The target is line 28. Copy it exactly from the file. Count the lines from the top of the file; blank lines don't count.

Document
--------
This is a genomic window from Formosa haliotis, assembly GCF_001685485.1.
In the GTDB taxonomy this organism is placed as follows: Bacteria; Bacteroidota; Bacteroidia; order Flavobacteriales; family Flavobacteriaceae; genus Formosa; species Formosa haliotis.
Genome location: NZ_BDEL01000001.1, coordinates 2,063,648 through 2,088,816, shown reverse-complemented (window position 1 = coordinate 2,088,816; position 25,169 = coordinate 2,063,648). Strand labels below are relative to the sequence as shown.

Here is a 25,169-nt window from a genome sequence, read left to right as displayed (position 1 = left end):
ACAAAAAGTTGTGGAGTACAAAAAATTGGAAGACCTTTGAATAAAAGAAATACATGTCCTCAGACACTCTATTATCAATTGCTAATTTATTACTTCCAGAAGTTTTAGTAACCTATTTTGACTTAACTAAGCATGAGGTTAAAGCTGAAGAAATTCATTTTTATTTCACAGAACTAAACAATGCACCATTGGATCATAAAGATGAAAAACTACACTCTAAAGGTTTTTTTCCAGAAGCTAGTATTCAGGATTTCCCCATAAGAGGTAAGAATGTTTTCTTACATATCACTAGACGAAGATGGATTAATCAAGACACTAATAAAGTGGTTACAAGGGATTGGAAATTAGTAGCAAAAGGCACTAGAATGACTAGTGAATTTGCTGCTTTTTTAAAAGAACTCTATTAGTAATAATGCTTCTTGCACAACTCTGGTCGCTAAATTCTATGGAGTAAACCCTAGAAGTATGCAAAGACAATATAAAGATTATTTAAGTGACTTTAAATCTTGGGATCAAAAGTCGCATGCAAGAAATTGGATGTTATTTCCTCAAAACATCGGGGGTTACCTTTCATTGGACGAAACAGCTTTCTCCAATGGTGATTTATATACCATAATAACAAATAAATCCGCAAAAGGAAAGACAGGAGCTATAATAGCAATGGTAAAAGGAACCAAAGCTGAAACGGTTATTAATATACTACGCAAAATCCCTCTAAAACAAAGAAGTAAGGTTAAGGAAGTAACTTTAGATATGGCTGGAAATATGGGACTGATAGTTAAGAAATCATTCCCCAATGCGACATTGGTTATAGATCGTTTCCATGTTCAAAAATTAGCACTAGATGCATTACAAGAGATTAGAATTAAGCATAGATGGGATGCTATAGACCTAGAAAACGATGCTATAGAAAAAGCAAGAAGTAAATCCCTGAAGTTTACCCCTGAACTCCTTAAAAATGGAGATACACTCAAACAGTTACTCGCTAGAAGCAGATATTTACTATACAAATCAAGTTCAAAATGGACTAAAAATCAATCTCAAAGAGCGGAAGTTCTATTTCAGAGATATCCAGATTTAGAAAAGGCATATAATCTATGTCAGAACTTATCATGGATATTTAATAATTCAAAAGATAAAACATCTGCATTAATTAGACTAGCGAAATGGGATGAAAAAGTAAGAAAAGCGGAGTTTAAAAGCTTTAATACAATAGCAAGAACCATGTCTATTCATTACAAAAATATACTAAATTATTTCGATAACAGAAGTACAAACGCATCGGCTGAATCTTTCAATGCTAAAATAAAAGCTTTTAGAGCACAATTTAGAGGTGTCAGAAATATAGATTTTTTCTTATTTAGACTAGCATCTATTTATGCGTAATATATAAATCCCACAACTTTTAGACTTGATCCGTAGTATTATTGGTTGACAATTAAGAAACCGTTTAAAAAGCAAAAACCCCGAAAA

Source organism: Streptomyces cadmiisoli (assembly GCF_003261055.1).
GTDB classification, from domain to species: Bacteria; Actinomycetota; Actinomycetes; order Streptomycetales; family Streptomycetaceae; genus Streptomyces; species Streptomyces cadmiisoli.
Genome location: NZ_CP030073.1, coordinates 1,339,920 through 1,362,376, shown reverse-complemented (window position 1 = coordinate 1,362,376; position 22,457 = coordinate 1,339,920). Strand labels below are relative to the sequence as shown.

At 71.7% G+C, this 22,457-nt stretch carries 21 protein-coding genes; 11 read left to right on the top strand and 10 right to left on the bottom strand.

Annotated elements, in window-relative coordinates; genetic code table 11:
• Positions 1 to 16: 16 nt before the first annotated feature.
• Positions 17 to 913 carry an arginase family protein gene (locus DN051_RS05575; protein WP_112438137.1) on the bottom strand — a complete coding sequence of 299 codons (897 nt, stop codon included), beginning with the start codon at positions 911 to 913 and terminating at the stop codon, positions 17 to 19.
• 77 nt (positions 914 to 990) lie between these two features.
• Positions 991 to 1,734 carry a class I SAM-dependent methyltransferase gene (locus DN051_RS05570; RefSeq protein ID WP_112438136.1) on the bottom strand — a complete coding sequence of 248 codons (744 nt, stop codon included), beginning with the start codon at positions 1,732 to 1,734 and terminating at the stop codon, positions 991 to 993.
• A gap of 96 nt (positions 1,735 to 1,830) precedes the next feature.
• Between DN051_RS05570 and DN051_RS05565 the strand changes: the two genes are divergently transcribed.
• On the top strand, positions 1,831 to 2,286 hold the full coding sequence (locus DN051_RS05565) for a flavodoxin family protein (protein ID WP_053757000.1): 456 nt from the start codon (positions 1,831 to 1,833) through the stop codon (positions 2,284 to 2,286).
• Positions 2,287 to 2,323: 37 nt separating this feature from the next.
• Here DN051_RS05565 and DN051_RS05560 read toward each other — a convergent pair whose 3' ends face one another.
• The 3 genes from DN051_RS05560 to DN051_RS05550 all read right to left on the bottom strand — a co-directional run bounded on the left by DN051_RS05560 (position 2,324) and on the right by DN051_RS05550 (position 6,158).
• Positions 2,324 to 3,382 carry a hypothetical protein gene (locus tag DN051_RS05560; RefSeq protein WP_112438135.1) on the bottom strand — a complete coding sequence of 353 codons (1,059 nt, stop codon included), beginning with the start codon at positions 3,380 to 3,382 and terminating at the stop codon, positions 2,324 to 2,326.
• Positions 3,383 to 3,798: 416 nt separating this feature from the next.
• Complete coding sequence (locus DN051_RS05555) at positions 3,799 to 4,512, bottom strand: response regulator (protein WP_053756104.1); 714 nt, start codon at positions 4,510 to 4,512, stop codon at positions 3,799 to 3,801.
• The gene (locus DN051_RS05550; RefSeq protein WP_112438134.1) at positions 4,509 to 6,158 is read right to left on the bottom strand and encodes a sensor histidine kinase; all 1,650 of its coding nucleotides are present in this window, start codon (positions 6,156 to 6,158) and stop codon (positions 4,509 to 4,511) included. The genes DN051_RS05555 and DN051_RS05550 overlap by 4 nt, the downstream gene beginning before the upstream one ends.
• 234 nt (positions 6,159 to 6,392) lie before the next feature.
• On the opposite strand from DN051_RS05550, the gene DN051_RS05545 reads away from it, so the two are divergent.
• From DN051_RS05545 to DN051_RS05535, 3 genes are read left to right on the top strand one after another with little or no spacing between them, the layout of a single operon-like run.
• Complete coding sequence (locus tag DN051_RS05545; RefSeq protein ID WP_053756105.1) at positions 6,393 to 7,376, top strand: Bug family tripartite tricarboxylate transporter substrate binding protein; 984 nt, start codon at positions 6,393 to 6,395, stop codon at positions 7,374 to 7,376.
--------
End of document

• Complete coding sequence (locus tag DN051_RS05545; RefSeq protein ID WP_053756105.1) at positions 6,393 to 7,376, top strand: Bug family tripartite tricarboxylate transporter substrate binding protein; 984 nt, start codon at positions 6,393 to 6,395, stop codon at positions 7,374 to 7,376.